Cutting to the Chase?

“Self-serving” strategies and announcements are easy to spot and reflect poorly upon those who make use of them. We saw a classic example in Kizzi Nkwocha’s 10/6/2011 IFW report. His article began with the headline: “Slow-steaming the right route to savings – Maersk study shows no damage to vessel engines from cutting speed” … and Kizzi writes:

“AP Moller-Maersk has predicted that more vessels will be cutting speeds after it completed a study which, the Danish shipping giant claims, proves that slow-steaming doesn’t damage engines.

“Jan de Kat, Maersk’s technical adviser, said the company’s operating expenses had declined as a result of the practice because it placed less strain on the engines, meaning they required less maintenance.

“‘If you look at average speeds, we think they will be slower,’ de Kat said. ‘There were a lot of concerns about soot build-up, vibrations and propeller health. We addressed those concerns and found solutions.’

“The most economical speed for container ships is 10-15 knots instead of the standard 25 knots, according to the company, which has a fleet of about 500 vessels.

“The findings from the research were presented at a Brussels seminar this week, and de Kat said Maersk hoped the results of its study would reassure other shipowners that they won’t damage vessels by following the same strategy.

“Maersk backs voluntary slow-steaming rater than by regulation, so shipowners can retain the flexibility to keep shipments on schedule, de Kat said.

“Maersk said its findings applied to any ship propelled by a two-stroke engine, the most common type for containerships, bulk carriers and tankers. Maersk said its own fleet had reached its lower limit and won’t slow further.

“The average speed of vessels globally has fallen by around 27% since July 2008, when average daily earnings were 3.6% higher than today, according to data from Bloomberg and Clarksons, the world’s largest shipbroker.

“As global demand fell and fleets swelled, shipowners reduced speed to boost earnings and save fuel.” –

Now Kizzi. You of all people should know better than to print such rubbish. Instead of cow towing to this shipping giant, you should have punched holes in this bit of propaganda. You should have put Marsk on notice that some of us – even some shipowners – know what the score is and that efforts at disinformation will eventually backfire.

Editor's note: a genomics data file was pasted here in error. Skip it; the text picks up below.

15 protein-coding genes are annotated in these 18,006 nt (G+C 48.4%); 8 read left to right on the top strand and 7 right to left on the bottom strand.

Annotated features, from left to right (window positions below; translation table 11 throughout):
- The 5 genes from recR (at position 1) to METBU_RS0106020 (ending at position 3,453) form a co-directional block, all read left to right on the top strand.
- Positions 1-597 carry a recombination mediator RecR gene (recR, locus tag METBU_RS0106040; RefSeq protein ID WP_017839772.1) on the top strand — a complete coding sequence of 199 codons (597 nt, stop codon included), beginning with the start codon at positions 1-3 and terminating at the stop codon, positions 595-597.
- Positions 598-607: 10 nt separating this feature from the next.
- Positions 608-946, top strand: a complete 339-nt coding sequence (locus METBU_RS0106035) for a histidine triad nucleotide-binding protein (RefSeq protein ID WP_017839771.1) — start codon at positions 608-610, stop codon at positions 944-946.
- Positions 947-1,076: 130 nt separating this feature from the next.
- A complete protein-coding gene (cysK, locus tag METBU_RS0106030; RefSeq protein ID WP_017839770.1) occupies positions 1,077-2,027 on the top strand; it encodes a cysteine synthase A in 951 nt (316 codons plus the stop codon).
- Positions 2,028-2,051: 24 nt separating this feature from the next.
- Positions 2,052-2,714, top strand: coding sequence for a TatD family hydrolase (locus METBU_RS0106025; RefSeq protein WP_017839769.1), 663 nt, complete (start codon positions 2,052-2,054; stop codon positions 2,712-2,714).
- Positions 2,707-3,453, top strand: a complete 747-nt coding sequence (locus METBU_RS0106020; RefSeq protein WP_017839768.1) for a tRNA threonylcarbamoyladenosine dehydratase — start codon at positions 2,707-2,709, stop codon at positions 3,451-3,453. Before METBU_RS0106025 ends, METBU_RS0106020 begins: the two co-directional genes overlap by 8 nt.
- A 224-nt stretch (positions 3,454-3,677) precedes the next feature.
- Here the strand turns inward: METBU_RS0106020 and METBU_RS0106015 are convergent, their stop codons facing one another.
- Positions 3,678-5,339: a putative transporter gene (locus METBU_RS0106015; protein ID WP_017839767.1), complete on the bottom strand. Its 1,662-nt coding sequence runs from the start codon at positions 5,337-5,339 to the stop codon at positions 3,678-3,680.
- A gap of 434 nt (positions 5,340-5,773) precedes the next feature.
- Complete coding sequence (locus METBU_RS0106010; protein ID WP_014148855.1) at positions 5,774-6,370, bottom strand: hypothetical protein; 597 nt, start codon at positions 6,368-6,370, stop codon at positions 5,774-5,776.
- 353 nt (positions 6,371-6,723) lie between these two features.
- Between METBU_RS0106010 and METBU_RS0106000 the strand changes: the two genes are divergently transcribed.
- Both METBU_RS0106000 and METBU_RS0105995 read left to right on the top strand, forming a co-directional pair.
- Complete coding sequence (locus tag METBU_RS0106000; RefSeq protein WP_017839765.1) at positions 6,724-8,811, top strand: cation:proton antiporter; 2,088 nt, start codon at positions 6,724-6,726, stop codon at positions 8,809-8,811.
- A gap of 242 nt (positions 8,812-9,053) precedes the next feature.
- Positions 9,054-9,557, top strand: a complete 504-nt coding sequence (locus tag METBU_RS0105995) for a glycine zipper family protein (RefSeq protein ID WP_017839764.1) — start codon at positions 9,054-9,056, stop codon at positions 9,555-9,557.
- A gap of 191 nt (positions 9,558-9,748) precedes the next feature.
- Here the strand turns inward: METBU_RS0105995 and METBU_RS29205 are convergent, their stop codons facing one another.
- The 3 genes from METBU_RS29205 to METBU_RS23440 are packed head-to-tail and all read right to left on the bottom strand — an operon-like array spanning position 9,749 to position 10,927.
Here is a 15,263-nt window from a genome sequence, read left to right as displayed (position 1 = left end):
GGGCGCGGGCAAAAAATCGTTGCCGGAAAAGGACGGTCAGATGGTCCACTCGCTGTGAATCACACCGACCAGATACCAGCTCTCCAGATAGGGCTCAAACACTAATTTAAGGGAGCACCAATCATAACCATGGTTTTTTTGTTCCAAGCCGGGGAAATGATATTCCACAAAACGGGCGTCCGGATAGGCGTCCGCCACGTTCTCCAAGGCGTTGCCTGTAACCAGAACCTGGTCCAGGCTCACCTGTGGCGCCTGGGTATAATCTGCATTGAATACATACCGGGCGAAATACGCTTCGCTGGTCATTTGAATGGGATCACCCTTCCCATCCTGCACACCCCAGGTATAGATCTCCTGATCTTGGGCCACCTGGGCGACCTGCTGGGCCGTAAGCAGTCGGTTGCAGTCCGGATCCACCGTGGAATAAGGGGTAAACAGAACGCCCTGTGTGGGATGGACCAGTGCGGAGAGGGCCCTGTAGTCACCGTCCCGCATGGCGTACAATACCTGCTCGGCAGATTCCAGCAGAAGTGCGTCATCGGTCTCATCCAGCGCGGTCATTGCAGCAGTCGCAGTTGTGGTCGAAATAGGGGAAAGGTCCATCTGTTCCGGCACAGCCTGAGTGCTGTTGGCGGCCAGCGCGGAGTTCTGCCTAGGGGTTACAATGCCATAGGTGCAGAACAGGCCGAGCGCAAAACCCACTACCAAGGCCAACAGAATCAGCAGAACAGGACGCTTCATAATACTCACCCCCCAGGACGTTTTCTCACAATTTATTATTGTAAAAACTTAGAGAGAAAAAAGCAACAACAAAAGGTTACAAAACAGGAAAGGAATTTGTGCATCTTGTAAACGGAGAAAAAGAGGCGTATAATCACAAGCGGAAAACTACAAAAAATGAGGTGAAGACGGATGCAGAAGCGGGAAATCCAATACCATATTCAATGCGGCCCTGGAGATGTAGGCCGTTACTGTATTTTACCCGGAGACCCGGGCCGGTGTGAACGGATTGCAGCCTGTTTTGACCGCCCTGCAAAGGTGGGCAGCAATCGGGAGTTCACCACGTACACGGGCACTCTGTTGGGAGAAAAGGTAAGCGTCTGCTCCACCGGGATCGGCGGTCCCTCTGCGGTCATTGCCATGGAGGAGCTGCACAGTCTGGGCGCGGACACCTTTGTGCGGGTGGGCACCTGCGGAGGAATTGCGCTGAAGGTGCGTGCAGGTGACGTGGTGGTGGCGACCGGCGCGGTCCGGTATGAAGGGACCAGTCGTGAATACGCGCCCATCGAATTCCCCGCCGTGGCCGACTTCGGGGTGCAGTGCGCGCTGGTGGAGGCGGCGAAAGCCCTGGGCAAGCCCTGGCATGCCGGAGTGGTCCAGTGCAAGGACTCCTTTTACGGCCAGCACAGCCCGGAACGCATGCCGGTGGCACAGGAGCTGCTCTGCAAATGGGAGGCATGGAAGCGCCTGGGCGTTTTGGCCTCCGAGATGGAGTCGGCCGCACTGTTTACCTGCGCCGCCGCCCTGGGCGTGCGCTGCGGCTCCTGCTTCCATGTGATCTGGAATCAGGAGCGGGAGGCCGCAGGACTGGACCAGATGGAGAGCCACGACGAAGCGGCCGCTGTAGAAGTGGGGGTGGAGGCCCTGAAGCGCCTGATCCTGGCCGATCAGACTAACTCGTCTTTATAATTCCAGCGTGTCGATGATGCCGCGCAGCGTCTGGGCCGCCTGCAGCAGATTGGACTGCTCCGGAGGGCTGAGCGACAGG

Didn’t you read the early June 2011 story about the study made available by Lloyd’s Register which dealt with the illogical, impractical and costly practice of slow-steaming? The study released by marine classification society began with the statement:

“Lloyd’s Register has dismissed the ‘slow-steaming’ concept, introduced to counteract skyrocketing fuel prices, as costly and harmful to the environment”, and passed the following information on to Marine Biz TV:

“Containerships are built to operate at higher outputs and will need to be more closely monitored when slow-steaming to avoid loss of engine performance, fuel quality, and lubrication oil consumption when moving below 20 knots. The large containership is designed for 25 knots at 70,000kw main engine power and will require just 50 percent power when reduced to 20 knots. As voyage times increase, fuel savings will be less, and at slower speeds, NOx emissions also increase, resulting in waste engine capacity, higher capital costs from unused power potential, losses in heat recovery systems, turbocharger and propeller efficiency as well as increased fouling of hulls and propellers. Lloyd’s register also warned of increased compensatory fuel consumption and possible increased vibration levels risking safe, reliable ship operations.” –

What could be clearer than that, Kizzi?

Instead of swallowing his line, you should have asked Mr. De Kat:

– If slower speeds are the “most economical”, why is Maersk still ordering giant high-speed containerships?

– According to the Federal Maritime Commission, members of the National Industrial Transportation League (NITL) are experiencing increased shipping costs since the implementation of “slow-steaming”. Why is that?

– Shippers are now complaining that transit times have risen, effective vessel capacity has dropped, shortages in containers have been exacerbated, and meeting customer expectation is more difficult. The NITL, in fact, is on record as stating, “In many cases, shippers or their customers cannot accept decreased service frequency. They must turn to higher-cost transportation alternatives (such as air). The reduction in frequency also pushed up prices because it had resulted in a reduction of supply. The policy had also exaggerated container shortages, because more containers are in transit at any time.” Does this sound as though shipowners are “retaining the flexibility to keep shipments on schedule”?

– Isn’t reduced consumer demand the real reason for “slow-steaming”? Don’t fewer goods require the laying up of a carrier’s excess capacity? And doesn’t “slow-steaming” allow that excess capacity to remain in service and out of scrap yards – for the time being? – regardless of the added costs borne throughout the supply chain, and by consumers as well?

– And finally, is Maersk inducing rival carriers to adopt “slow-steaming”, so that competing vessels will be damaged and put out of commission? They wouldn’t do that – would they?